Council Confirms Chief Labor Relations Officer
County executive created position with goal of improving efficiency and accountability
Steve Sluchansky interviews before the Montgomery County Council on May 7
A former manager at unions for nurses, teachers and federal employees was unanimously confirmed by the County Council Tuesday as the county’s first chief labor relations officer.
Steve Sluchansky also worked in Montgomery County government between 2011 and 2014 as the deputy director of the Office of Human Resources, where he oversaw relations between the government and the county’s four main unions, and specialized in conflict-resolution work between employees and managers.
In his new role, Sluchansky, 68, will be responsible for negotiating collective bargaining agreements with the four unions and implementing the agreements. The position has a $170,000 annual base salary.
Elrich, who has been accused by some as being closely tied to the unions, created the position earlier this year as part of a government reorganization effort that was aimed at saving the county $750,000 by eliminating five lower-level managerial positions in various departments.
Labor relations activities had been conducted in the county’s Office of Human Resources, but Elrich’s reorganization eliminated that position and moved it into the county executive’s office to increase government efficiency and accountability.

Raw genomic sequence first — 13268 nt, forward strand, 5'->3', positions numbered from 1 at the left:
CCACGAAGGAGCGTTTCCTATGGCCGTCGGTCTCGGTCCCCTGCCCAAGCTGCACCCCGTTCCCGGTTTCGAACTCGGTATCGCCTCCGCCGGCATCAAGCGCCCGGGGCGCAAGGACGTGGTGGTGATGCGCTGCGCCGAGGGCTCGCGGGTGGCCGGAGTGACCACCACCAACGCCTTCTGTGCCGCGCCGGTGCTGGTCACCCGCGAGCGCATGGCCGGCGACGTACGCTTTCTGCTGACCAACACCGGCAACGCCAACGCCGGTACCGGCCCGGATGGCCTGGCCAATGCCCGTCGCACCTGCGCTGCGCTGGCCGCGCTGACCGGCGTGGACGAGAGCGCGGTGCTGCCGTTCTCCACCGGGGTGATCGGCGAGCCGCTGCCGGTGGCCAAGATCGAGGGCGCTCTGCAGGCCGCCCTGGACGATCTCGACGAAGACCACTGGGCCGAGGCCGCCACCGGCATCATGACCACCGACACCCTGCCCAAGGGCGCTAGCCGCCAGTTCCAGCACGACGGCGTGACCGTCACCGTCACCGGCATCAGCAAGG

During his interview before the council last week, Sluchansky pledged to take an “interspace bargaining” approach to negotiations, a term he said was coined by Harvard University, and is another way of saying that he hopes to be fair to all parties.
“What the parties try to do is, rather than exchange their position, you try to get to yes and to try what’s truly motivating. Once you do that, it allows you to maybe identify some creative options that you wouldn’t have identified,” he said.
The council on Monday approved a revised contract with Local 1994 MCGEO, the county’s main government union, that gives raises of more than 6% for some 1,200 county government employees in fiscal 2020, with the possibility of additional raises in the future. The original contract, which the council rejected on April 30, would have granted those employees raises of up to 9.4%.
With Sluchansky’s appointment, Elrich has 10 top-level cabinet positions he must fill, including a police chief.
Dan Schere can be reached at Daniel.email@example.com